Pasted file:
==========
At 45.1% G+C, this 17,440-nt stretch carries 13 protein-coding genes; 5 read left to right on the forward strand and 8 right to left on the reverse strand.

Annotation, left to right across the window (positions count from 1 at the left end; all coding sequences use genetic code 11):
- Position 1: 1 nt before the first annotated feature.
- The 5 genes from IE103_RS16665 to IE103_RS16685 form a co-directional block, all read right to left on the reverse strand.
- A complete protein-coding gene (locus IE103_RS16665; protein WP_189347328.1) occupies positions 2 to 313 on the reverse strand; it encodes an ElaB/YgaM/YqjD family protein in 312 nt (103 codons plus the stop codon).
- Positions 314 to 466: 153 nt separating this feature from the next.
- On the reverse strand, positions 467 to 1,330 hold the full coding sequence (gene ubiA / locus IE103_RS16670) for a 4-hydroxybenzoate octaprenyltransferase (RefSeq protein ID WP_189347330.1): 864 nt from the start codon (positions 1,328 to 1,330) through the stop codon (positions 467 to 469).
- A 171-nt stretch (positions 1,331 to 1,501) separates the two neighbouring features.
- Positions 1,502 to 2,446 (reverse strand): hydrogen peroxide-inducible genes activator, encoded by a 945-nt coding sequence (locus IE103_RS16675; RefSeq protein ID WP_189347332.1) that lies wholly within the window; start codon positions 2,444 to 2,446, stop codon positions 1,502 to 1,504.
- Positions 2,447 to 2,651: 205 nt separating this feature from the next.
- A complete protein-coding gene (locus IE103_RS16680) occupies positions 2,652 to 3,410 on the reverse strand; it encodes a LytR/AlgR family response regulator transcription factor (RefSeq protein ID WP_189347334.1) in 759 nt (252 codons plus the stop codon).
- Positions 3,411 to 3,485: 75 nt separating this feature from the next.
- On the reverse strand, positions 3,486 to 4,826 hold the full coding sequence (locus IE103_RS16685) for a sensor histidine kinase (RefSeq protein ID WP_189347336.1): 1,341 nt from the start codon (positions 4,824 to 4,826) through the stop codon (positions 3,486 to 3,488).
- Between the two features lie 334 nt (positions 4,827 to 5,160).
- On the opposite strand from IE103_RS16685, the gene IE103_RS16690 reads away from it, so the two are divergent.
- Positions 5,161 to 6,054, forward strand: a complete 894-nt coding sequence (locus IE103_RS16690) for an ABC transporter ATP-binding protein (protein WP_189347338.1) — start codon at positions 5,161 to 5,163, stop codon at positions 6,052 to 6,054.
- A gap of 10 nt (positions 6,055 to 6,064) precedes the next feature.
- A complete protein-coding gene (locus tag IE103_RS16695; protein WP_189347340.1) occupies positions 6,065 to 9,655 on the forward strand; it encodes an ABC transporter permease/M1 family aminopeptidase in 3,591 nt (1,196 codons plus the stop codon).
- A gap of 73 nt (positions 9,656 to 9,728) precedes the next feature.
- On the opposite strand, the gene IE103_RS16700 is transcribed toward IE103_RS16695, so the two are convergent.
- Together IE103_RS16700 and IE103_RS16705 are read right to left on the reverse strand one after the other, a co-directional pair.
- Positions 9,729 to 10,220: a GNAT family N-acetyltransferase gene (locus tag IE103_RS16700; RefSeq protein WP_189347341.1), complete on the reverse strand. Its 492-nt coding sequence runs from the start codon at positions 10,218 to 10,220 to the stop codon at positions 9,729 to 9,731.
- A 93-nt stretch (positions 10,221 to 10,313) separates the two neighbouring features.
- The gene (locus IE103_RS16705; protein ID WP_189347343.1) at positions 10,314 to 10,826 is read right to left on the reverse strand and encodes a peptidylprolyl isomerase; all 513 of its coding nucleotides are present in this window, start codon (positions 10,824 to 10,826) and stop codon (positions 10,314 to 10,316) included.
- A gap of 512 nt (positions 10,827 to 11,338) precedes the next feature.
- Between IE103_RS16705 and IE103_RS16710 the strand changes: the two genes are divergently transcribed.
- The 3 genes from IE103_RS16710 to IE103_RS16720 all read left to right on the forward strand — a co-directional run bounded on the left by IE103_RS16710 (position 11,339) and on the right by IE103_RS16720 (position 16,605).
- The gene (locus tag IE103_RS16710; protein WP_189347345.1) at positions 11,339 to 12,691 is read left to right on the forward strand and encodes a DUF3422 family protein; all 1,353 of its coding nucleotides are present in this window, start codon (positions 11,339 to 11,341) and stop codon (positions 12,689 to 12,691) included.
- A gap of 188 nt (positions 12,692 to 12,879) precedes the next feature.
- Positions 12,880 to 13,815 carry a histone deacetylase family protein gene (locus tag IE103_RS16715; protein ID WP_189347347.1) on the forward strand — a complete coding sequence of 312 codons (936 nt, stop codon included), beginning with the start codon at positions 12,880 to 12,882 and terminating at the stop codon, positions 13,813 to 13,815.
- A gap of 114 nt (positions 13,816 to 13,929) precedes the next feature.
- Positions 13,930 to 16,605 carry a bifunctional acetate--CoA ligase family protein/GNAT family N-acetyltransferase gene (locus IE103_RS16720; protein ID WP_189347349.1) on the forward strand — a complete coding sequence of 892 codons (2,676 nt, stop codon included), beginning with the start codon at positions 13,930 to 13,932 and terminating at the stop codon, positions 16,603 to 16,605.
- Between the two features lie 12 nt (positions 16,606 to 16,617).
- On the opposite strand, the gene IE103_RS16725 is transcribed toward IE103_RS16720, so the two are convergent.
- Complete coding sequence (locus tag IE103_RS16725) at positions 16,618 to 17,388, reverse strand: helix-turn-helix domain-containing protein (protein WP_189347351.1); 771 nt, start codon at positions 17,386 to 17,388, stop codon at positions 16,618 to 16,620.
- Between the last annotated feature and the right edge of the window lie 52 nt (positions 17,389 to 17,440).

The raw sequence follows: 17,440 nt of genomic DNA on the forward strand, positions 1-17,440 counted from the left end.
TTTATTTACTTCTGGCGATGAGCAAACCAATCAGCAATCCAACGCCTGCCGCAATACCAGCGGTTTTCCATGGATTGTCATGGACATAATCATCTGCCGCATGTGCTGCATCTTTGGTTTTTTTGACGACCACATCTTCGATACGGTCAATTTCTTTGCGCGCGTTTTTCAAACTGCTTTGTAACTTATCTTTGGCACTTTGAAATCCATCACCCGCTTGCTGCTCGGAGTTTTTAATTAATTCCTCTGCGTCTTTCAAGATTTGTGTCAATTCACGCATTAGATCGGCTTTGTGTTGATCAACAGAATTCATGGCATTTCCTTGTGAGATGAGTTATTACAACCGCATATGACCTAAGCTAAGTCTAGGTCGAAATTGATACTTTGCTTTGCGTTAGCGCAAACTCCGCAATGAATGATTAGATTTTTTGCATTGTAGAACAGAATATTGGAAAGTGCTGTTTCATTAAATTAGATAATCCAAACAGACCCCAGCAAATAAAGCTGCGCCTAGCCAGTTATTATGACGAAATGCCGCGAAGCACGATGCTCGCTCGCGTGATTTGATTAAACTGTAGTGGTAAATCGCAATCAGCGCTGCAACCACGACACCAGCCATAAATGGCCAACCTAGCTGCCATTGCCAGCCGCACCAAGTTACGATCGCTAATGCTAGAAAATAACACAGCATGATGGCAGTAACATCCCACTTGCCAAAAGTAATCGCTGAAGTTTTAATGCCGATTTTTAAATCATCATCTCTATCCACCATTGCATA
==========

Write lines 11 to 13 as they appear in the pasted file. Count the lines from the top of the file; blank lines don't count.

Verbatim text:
- A complete protein-coding gene (locus IE103_RS16680) occupies positions 2,652 to 3,410 on the reverse strand; it encodes a LytR/AlgR family response regulator transcription factor (RefSeq protein ID WP_189347334.1) in 759 nt (252 codons plus the stop codon).
- Positions 3,411 to 3,485: 75 nt separating this feature from the next.
- On the reverse strand, positions 3,486 to 4,826 hold the full coding sequence (locus IE103_RS16685) for a sensor histidine kinase (RefSeq protein ID WP_189347336.1): 1,341 nt from the start codon (positions 4,824 to 4,826) through the stop codon (positions 3,486 to 3,488).